In a recent webcast (1) I mentioned that Scrum by its nature, assumes psychological safety exists in order for Scrum as a practice to function. Furthermore I would assert that for Scrum to be truly successful Scrum absolutely requires psychological safety to be established both inside and outside of the Scrum Team.


My feeling is that within the Scrum Guide, psychological safety is an implied practice, not explicitly mentioned nor referenced as an essential element. But without psychological safety Scrum and the essential people who enact the framework, may function, but cant’t flourish.


Before I go there any further, lets delve into a definition of what psychological safety is, and more importantly what it is not.

Psychological safety

Amy Edmondson, organisational behavioural therapist at Harvard University, first introduced the construct of “team psychological safety” here in a 1999 journal, Psychological Safety and Learning Behavior in Work Teams (2).

In the journal Amy defined psychological safety as “a shared belief held by members of a team that the team is safe for interpersonal risk taking.”

In later definitions, psychological safety is the creation of a team culture that fosters critical and sometimes conflicting feedback, a freedom to express ideas and thoughts in order to enhance the teams ability to learn, adapt, and overcome challenges. A psychological safe environment allows people to make errors or mistakes  and to take interpersonal risks, most importantly without the fear of being punished, resented, pushed aside, embarrassed, harassed, or made to feel someway inferior for speaking up.

We are talking about providing an environment in which a critical and positive narrative is an inherent cultural trait throughout out an entire organisation.

I also ought to add that feeling or being psychologically safe is not a excuse from professional accountability both for the team and the individual when it comes to efficacy. Individuals should be aware that in pursuing a psychologically safe environment, you may still be triggered by critical feedback, taking comments personally as a slight on your performance. Obviously there are many factors which determine how feedback is delivered and the context; that being said, while psychologically safety isn’t about having to or forcing ones self to be nice, neither is it directing people to become rude and disrespectful to be critical in the pursuit of performance driven feedback.

Having experienced a significant misunderstanding of psychological safety at a client, I can attest the impact on learning and critical feedback was astounding. Employee groups were trained, but not nurtured or supported in pursuing psychological safety. In some instances when work became arguably difficult, questions became challenging, employees pushed a psychological safety alarm button, that allowed them to feel excused accountability due to the impact on their well-being.

Just to be clear… I am a Mental Health First Aider and I am currently studying for a post grad in ‘Psychology in the Workplace’. I am not for one second dismissing the need for organisations to establish a workplace culture where people and teams can flourish and their wellbeing and mental health understood and looked after. However I am asserting there is a need for clarity as to what psychological safety is and what it is not in your teams and organisation. Establishing this grounding, creates the necessary balance between safety and performance excellence for the team.

In a Psychology Today article Amy Edminson calls out the fact that “Psychological safety is not the same as a safe space. It is not the same as a trigger-free space. It is not a space where you will always feel comfortable and not have your views challenged. It is almost the opposite. It’s a brave space, really—an environment in which people do not feel they have to hold back with a concern or question for fear of recrimination or humiliation.” (3)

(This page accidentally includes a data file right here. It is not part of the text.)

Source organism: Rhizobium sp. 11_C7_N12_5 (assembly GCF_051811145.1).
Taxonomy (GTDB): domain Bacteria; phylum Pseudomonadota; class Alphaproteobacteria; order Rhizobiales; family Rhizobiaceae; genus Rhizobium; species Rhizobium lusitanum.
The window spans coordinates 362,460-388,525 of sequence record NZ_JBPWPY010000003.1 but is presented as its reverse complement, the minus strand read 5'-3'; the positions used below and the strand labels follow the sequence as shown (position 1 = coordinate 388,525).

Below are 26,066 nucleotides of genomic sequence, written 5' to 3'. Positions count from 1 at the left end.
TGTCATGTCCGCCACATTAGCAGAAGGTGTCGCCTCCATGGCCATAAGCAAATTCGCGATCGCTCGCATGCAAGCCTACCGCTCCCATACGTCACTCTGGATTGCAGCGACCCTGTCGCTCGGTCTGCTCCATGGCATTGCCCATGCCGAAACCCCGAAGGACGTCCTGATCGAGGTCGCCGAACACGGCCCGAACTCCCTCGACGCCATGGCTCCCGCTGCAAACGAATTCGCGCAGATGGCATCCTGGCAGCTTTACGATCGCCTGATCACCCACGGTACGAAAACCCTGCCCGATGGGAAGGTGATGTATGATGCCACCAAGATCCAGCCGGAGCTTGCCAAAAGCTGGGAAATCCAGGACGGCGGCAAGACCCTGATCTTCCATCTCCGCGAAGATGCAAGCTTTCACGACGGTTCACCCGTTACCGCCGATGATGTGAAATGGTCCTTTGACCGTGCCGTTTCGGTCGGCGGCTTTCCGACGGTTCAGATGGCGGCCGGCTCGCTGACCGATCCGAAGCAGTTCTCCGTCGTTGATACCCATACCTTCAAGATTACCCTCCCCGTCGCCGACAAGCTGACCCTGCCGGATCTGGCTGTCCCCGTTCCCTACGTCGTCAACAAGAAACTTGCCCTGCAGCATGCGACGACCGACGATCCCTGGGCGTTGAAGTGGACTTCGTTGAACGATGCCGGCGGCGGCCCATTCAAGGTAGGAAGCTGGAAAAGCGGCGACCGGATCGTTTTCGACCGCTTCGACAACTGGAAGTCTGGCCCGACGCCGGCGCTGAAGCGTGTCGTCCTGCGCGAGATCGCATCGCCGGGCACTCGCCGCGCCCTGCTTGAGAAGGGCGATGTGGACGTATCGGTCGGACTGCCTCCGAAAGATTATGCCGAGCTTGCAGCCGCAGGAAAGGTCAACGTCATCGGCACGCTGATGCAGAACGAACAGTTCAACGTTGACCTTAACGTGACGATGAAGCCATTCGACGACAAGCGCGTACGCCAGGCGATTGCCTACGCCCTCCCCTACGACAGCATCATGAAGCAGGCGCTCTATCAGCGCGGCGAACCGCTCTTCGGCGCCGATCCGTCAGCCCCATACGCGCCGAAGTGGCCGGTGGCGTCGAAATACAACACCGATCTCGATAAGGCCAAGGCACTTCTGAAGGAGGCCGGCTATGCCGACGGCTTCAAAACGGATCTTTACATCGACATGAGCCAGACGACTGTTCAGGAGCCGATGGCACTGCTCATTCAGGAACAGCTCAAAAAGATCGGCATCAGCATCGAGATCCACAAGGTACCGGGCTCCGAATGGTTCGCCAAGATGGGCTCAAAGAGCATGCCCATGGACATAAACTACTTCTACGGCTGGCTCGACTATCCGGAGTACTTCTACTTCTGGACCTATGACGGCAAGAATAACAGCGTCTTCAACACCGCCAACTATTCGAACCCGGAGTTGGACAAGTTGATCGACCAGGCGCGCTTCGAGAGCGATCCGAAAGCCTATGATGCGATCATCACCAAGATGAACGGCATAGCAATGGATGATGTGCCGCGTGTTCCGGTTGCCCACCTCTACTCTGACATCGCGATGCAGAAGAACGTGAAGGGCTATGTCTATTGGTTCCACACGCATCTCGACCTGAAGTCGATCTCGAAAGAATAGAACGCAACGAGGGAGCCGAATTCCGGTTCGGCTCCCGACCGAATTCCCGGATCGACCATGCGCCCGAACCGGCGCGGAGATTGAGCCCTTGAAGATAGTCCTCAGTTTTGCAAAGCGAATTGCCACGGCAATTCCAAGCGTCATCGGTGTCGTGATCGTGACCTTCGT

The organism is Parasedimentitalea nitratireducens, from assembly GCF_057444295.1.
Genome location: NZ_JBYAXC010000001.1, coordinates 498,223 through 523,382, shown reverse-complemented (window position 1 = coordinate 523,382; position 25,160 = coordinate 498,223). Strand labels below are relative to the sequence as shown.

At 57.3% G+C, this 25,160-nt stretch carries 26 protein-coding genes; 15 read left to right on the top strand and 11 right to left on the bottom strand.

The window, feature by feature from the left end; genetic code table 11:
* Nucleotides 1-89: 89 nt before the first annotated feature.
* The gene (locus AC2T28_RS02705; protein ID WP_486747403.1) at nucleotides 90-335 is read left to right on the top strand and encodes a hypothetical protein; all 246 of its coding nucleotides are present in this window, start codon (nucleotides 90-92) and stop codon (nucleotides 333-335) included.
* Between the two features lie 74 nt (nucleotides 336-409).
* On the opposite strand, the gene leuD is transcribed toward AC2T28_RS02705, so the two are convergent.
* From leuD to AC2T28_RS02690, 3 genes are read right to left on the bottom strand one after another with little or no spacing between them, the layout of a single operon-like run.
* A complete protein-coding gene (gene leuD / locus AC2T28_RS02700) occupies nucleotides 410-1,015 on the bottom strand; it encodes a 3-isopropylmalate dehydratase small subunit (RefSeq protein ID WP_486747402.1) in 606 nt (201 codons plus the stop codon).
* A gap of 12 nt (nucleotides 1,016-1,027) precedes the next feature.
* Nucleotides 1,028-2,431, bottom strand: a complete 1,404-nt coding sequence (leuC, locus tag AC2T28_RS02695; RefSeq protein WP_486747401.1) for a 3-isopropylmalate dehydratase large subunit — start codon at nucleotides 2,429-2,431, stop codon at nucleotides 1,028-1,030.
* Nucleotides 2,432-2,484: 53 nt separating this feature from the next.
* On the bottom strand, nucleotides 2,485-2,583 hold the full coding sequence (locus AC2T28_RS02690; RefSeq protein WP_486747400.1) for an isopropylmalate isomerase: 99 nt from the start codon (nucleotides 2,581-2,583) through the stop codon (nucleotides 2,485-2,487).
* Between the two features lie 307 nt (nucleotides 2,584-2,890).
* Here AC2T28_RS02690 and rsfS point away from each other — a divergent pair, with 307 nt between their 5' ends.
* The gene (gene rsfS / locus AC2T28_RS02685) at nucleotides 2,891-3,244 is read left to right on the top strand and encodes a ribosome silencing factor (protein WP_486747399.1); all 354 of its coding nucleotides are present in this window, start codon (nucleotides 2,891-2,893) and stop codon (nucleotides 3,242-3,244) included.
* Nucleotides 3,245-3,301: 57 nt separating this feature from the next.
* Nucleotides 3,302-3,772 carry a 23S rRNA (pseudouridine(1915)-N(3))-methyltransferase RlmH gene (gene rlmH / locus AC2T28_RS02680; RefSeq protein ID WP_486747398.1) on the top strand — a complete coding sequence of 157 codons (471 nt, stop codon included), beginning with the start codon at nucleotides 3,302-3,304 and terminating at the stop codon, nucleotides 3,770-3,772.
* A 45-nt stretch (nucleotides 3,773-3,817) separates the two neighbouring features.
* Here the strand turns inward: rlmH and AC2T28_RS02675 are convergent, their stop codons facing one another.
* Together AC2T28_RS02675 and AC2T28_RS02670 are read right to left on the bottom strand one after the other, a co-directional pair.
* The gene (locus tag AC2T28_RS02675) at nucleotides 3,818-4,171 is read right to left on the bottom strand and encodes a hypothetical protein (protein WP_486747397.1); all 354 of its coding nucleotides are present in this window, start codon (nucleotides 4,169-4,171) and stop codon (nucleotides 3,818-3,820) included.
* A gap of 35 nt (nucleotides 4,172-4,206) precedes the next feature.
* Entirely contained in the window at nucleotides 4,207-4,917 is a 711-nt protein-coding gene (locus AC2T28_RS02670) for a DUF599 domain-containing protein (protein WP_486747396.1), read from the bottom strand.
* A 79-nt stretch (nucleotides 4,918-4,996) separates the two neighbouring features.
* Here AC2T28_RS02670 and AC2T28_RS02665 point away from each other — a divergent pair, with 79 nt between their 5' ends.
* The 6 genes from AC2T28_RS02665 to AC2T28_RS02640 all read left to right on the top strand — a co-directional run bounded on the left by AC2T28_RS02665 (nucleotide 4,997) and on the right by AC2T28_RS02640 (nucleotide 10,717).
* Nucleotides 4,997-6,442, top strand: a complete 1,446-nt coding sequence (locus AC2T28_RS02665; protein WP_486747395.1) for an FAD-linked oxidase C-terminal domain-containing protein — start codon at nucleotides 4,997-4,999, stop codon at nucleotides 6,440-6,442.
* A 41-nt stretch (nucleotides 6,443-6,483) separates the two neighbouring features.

To see this in practice, I would encourage you to watch this video (4) or even better login to Disney+ and watch the preview for the latest Lightyear film. In the preview they capture part of a brain trust meeting and talk about why they are so useful in pursuing the right outcome and establishing team and self efficacy.


Scrum and psychological safety

Scrum as defined in the Scrum Guide ( has created clear accountabilities for success. Scrum requires a small self managing team of people all focused on one objective at a time, the Product Goal. There are no sub-teams or hierarchies, and within the Scrum Team specific accountabilities are defined. Excusing yourself from being accountable at any level, especially within Scrum is unprofessional.

“Psychological safety means treating you with respect, but no more than the next person. There is no preferential treatment. You get no special dispensation. If you think about it, psychological safety is actually an equalizing force that creates a culturally flat organization in the midst of hierarchy and positional power. Psychological safety means respecting your humanity, not increasing your fragility” (6) Timothy R. Clark Forbes 2021 article.

At the top of this post I proposed that for Scrum to be truly successful, Scrum requires psychological safety to be established. To tease this assertion further I’m going to borrow a couple paragraphs from the Scrum Theory section of the 2020 Scrum Guide:

“Scrum is founded on empiricism and lean thinking. Empiricism asserts that knowledge comes from experience and making decisions based on what is observed. Lean thinking reduces waste and focuses on the essentials.” 2022

“Scrum combines four formal events for inspection and adaptation within a containing event, the Sprint. These events work because they implement the empirical Scrum pillars of transparency, inspection, and adaptation.” 2022


Trust is not quite enough

Scrum states that the empirical pillars of transparency, inspection, and adaptation, combined with the Scrum values creates trust. However I believe that Scrum should be pursuing psychological safety for the Scrum Team through the pillars and values, and subsequently establishing trust as a nuanced definition at the accountabilities level.